Almond whip is the exact same thing as aerosolized whipped cream – except it's made with almond milk instead of dairy.

Before you buy almond whip from the store though, it’s not a bad idea to do a little bit of research about the different brands before you jump in with both feet.

Some brands are pretty strict about weeding out any “bad” ingredients that could detract from the health benefits of almond whip cream.

Others are just looking to produce the sweetest, most flavorful almond whip cream possible and really go all in on sugar and the like.

Of course, every brand has their own ingredient list and their own process and produce different tasting almond whip creams, too.

You might have to get your hands on a couple and give them a try yourself to find the ones that make the most sense for you.

Almond whip, though, is really nothing different than any of the commercially available aerosolized whipped creams you probably see all the time on holiday desserts!

milk bottle icon

Many almond whip products contain carrageenan, which is a potentially harmful ingredient (source) that we suggest avoiding when possible.

How Do You Thicken Almond Milk for Whipped Cream?

There are a bunch of other thickening agents you can use to get the whipped cream consistency that you are shooting for with almond milk.

Xanthan gum is one of the most popular options, especially if you want to make almond whipped cream that doesn’t have a lot of extra flavors.

Xanthan gum sort of disappears in the background, working a lot like gelatin does in other dishes to add that extra bit of thickness and richness without adding any extra flavor at all.

Some other options for thickening almond milk are:

  • Arrowroot
  • Psyllium husk
  • Cornstarch
  • Unflavored gelatin (this is not vegan however)

You’ll get the most natural – and neutral – almond whip cream with this kind of thickener.

Heating up your almond milk is going to increase the thickness (and the viscosity) of the product as well. 

A slow simmer can build the thickness of almond milk up to about 50% thicker than it was when it was cool – and that might let you produce a quick “hot whipped cream” with almond milk.

The trouble with this, though, is that you are inevitably going to watch your whipped cream break back into a watery slush as things cool down.

That can be trouble for some applications!

There are tons of options out there if you are willing to experiment a little bit!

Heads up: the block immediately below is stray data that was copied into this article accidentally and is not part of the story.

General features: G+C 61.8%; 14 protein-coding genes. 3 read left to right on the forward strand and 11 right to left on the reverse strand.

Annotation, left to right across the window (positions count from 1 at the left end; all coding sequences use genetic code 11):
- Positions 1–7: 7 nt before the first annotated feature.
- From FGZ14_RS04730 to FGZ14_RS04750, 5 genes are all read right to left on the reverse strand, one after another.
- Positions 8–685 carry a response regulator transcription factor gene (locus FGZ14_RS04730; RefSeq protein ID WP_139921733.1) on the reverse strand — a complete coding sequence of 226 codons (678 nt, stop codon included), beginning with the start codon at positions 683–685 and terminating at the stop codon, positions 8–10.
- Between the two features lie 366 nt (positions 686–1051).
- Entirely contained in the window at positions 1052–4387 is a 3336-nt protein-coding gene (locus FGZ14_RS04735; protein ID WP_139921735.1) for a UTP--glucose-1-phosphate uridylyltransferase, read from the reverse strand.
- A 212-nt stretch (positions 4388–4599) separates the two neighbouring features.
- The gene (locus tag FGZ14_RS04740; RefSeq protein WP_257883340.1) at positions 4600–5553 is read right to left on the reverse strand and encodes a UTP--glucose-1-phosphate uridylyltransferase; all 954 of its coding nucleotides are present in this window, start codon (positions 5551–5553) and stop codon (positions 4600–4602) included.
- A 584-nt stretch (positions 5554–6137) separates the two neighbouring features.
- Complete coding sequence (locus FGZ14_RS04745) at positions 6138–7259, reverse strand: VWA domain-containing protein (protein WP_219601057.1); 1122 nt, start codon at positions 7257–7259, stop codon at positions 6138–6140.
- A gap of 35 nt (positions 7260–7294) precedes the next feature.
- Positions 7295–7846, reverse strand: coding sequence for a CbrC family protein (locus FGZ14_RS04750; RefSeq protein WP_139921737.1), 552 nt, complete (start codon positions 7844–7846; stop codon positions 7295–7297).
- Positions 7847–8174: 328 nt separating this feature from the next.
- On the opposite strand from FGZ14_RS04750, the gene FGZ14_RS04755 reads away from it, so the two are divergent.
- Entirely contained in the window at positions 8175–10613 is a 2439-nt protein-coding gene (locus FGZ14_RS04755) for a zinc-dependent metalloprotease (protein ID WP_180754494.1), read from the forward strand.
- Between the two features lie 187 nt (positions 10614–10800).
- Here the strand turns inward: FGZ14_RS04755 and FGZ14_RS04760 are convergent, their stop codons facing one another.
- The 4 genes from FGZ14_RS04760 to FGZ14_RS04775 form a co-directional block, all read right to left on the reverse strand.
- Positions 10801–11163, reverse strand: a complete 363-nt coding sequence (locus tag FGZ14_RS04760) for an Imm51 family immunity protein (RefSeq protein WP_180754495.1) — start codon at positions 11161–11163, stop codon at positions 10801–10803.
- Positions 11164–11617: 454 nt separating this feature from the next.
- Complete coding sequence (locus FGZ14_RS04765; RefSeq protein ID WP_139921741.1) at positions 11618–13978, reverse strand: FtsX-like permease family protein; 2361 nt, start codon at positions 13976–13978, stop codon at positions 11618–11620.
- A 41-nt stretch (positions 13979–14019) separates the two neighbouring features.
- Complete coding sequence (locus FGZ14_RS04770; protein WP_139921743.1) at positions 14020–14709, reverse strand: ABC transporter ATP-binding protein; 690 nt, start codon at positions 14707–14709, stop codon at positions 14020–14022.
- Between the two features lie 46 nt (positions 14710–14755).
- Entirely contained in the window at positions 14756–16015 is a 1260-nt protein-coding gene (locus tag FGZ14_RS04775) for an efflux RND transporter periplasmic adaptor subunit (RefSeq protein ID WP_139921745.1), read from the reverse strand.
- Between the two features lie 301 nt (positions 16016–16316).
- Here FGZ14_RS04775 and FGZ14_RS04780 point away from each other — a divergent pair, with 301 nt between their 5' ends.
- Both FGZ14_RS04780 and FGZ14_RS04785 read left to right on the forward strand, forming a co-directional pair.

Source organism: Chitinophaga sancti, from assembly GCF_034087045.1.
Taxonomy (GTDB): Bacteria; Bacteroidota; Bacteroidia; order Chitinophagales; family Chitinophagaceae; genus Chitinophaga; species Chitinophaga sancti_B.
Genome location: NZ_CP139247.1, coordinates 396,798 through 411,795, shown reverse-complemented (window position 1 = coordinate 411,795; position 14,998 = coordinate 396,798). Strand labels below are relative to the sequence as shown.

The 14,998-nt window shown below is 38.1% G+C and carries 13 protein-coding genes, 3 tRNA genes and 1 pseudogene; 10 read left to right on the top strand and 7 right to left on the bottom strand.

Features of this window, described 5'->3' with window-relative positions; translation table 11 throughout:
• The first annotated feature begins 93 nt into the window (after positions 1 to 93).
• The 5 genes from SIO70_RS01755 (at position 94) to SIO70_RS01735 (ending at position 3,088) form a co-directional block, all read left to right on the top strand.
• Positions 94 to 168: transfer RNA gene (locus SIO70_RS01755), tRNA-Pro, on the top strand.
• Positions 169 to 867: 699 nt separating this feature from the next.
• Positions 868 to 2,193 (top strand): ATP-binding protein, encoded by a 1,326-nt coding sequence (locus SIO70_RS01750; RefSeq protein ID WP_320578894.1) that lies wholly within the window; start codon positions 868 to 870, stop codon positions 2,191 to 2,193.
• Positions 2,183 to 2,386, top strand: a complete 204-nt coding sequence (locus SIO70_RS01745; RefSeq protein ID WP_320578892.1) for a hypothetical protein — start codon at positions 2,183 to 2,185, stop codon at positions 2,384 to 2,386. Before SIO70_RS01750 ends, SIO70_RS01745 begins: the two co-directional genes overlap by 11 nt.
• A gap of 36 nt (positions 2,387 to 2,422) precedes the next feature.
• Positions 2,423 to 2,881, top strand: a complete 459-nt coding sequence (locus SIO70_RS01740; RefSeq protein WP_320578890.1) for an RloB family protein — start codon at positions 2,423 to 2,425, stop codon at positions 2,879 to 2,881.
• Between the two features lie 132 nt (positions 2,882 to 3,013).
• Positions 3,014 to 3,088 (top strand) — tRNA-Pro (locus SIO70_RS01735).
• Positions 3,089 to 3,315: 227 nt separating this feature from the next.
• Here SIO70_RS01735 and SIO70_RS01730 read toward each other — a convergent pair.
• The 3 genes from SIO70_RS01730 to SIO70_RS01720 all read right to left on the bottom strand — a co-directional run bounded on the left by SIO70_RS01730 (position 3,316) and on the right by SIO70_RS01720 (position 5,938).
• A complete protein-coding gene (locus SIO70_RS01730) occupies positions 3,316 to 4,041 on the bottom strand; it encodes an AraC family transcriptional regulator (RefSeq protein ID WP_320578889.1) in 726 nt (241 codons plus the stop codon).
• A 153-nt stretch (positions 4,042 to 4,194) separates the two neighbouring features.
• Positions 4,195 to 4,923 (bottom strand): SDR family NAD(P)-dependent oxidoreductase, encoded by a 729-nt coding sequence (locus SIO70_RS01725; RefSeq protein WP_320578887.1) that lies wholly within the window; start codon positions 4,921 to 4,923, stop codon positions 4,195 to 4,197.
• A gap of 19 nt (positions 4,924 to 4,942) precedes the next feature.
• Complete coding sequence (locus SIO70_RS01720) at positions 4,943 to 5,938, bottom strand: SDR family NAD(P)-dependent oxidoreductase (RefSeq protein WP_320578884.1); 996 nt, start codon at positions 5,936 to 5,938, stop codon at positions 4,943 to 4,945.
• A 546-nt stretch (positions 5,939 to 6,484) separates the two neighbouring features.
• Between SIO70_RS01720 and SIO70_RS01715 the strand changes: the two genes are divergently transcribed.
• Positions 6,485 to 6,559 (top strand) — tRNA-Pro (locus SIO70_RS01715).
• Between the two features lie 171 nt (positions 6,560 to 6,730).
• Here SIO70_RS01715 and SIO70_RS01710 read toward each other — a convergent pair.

How To Thicken Almond Milk

Can You Use Almond Milk Instead of Whipped Cream?

Almond milk can certainly be used in place of whipped cream and a whole host of different applications as long as you are willing to have the dish come out a little differently than it would have otherwise.

Whipped almond milk is close to a traditional whipped cream – but it’s not an exact clone by any stretch of the imagination.

Whipped almond milk always has a slightly thinner consistency, a different mouth feel altogether, and requires you to add a couple of different ingredients into the mix to get the whipped consistency (some of which can change the flavor entirely).

That being said, for those that can’t use dairy products like traditional whipped cream but want something close – even if they have to make some small sacrifices – it’s tough to beat all that whipped almond milk brings to the table.

Can You Whisk Almond Milk?

Whisking almond milk (with other ingredients like monk fruit, xanthan gum, powdered almonds, etc.) is certainly one way to produce a thicker, heavier consistency almond cream. 

It also is a lot of work!

If you want to lighten the load a little bit it’s not a bad idea to stick this slurry of different ingredients into a stand mixer and let it handle things for you.

You can also blitz this concoction up in a traditional blender or with an immersion blender to get pretty decent results, too.

If push comes to shove, though, and you have to whip your almond milk ingredients up together manually you’ll be able to get the results you’re after. 

It just might take a little time (and certainly a little extra elbow grease).

About the Author

Kelly Donovan is a freelance writer. She enjoys helping people reach their wellness goals by educating them about how food plays a role in their health.